Welcome to the Harvard Square Centennial Page:
It is my pleasure to congratulate all members, current and past, upon this celebration of the Harvard Square Business Association’s centennial year. It has been my honor to collaborate with the board, business owners, Harvard University, the City of Cambridge, and the spectacular variety of entities which make the Square such a vibrant place.
Like many people in the community, my Square experience is multi-faceted. It is a place where my personal and professional roots run deep and wide. As an adolescent, I worked alongside my siblings shoveling sidewalks, cleaning buildings and parking cars for my father, Louis. Over his fifty year career, my father found that operating businesses in the Square was challenging, but stimulating. To him it was a place where the meeting of minds, cultures, classes and philosophies created sparks -- and those sparks demanded creative collaboration. It wasn’t long before I felt that enigmatic pull that landed my father in Harvard Square, and by eighteen, I was living and working full-time in the Square.
I’ve witnessed student protests and street acrobatics, and watched puppeteers toil, as heads of state drive by, while buskers work a few yards from where music careers are launched. Buildings have gone up, and come down, businesses turn around and trends come and go, but the Square’s essence remains. To some, the Square is the backdrop to their education, a brief stopover, or their forever home. To others, it is where they spread their entrepreneurial wings or worked diligently for a lifetime. And for some it is a landmark, or an interesting spot to hang out, or the place to get that special book or gift or meal. And there are many more stories on the spectrum, generations of stories, as Harvard Square is big enough and yet intimate enough to play a variety of roles in peoples’ lives.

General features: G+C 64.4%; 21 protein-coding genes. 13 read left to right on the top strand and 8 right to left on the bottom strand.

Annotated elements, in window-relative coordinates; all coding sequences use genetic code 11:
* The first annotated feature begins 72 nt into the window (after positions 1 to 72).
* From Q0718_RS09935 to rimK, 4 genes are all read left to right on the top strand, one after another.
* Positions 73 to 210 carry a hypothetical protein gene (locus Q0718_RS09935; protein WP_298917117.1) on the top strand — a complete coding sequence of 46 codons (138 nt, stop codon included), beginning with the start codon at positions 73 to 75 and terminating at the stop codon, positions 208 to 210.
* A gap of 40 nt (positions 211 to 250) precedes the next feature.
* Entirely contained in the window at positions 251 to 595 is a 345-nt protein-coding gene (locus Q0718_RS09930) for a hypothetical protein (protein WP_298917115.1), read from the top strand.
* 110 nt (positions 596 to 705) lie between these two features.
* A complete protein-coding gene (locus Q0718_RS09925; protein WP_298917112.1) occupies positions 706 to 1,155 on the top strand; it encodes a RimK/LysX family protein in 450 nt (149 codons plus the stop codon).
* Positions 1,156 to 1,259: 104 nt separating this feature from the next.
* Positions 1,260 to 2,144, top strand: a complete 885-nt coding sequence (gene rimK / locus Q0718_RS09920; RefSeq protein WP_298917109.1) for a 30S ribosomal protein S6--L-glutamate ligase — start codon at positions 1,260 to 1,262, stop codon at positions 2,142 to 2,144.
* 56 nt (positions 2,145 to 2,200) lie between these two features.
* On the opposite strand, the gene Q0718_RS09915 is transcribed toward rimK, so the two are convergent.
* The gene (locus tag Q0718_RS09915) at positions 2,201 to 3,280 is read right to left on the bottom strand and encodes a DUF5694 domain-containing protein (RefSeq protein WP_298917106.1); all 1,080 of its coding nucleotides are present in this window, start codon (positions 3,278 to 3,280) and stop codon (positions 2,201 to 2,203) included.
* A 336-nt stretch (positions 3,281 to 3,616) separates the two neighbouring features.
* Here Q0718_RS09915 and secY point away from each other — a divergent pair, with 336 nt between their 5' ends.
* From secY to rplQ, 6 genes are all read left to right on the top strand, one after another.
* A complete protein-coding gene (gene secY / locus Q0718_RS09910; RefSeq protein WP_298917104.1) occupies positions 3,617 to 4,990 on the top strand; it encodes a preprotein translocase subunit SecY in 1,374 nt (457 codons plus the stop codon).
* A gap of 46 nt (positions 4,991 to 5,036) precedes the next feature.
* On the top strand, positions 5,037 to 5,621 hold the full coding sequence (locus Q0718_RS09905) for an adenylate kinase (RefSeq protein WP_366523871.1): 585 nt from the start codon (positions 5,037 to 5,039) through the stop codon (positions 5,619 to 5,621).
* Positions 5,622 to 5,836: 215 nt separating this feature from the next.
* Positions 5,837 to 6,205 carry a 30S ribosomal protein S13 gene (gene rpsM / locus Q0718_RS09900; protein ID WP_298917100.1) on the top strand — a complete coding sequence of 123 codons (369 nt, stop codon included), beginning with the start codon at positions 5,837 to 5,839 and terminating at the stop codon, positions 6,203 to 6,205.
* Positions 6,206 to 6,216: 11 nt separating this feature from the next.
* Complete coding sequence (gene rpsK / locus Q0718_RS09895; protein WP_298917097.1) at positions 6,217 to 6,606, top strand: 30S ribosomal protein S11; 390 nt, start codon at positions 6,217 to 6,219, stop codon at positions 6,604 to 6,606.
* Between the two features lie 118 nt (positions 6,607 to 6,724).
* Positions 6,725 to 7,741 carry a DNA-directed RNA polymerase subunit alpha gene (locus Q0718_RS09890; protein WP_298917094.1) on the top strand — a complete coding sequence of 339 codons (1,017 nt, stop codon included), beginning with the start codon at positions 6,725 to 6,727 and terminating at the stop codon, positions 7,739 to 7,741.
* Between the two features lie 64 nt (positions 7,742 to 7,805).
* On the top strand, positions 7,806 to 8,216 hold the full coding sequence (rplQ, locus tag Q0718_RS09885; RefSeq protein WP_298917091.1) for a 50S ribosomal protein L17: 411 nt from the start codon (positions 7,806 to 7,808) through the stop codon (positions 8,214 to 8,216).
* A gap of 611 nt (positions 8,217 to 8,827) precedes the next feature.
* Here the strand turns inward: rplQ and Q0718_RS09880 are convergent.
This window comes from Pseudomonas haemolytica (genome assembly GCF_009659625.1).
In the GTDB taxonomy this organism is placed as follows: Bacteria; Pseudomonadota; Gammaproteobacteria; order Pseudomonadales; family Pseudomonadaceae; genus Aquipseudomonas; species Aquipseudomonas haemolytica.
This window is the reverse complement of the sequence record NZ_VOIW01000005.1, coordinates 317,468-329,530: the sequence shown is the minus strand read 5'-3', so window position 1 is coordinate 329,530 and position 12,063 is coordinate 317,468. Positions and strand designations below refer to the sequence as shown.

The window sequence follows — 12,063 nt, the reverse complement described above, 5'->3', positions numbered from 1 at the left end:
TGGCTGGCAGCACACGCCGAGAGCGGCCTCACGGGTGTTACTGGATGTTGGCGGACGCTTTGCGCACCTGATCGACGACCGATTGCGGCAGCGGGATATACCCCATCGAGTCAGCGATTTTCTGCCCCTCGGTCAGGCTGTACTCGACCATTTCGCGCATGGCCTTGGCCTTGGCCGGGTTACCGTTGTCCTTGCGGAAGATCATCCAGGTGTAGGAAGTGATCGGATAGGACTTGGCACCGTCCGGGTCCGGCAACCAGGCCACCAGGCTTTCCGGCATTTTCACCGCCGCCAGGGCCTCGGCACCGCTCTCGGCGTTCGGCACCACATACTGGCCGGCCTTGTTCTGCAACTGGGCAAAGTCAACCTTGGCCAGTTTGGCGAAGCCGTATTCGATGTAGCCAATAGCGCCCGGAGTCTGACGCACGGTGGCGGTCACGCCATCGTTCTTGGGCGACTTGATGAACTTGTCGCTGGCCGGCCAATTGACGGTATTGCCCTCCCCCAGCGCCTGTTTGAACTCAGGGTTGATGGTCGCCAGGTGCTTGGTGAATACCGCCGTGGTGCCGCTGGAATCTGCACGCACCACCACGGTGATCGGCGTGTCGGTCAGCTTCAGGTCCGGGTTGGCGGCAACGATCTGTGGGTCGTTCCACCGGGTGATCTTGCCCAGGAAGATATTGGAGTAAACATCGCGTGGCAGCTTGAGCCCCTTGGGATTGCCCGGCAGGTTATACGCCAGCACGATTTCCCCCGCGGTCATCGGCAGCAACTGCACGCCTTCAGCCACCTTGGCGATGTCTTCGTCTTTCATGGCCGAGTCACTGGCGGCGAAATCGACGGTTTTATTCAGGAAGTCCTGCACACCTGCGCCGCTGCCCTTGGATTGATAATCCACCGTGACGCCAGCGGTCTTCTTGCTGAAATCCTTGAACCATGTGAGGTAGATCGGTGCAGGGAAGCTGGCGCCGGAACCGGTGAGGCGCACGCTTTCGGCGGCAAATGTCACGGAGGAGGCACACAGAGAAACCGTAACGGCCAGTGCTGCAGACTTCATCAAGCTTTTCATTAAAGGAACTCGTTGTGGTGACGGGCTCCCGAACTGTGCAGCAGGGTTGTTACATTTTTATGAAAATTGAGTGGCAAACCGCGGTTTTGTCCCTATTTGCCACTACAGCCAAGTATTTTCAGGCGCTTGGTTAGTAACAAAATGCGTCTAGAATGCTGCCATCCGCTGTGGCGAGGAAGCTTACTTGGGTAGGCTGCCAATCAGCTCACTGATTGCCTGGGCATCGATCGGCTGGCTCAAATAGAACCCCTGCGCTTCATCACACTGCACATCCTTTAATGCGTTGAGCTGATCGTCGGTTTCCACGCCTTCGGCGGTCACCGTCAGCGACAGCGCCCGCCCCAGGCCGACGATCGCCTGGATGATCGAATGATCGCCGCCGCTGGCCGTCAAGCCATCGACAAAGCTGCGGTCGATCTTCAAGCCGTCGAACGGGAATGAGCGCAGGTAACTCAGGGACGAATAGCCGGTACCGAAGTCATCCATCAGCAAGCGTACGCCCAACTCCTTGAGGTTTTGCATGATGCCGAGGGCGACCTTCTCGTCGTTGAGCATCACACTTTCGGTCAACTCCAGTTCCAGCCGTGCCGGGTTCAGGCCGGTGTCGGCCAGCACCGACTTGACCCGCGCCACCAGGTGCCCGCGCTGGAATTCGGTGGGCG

The business association represents the many stakeholders who care deeply for this place. It is our job, as good stewards, to be sure that the Square continues to maintain its unique character while being able to evolve, adjust, and grow. It is essential that we think not only of our time here, but beyond each storefront, beyond the walls of businesses and institutions. Community is built door to door, street by street, block by block – one individual at a time.
Many places measure themselves against the Square, and my hope is that it will continue to set a high standard for authentic urban experience for all those who pass through.
President, Harvard Square Business Association
HSBA Centennial Year Board of Directors!
Harvard Square is Famous for Many Things:
It is home to the oldest university in America, George Washington took command of the Continental Army here, in the 19th century it was a center of abolitionist fervor, and in the 20th century it was famous for anti-war protests. One thing that has remained true through all these periods of time is the connection between Harvard Square and the printed word. Nearly from the beginning, Harvard Square has been a home and a gathering place for authors, poets, publishers, printers, teachers students and booksellers.
Three hundred and seventy one years ago the first printing press in this hemisphere was carried across the Atlantic with the first American printer, Stephen Daye. Where did they set up shop? In Harvard Square, of course. When Governor John Winthrop crossed the Atlantic on the Arbella, one of his shipmates was Anne Bradstreet, who would later become a Harvard Square resident and the first published American poet. The Daye Press was replaced by the University Press and Bradstreet was followed by giants of 19th and 20th century American poetry such as Longfellow, Lowell, T.S. Eliot and e. e. cummings all of whom lived through and loved the books of Harvard Square.
The archival pages of the Harvard Square Business Association reveal many different chapters in the History of Harvard Square. Many roads, many lives, and many authors have interstected at the area we now call the "Super Crosswalk!" We invite you to view these pages and send us your own contribution and experiences of business in Harvard Square over the last 100 years.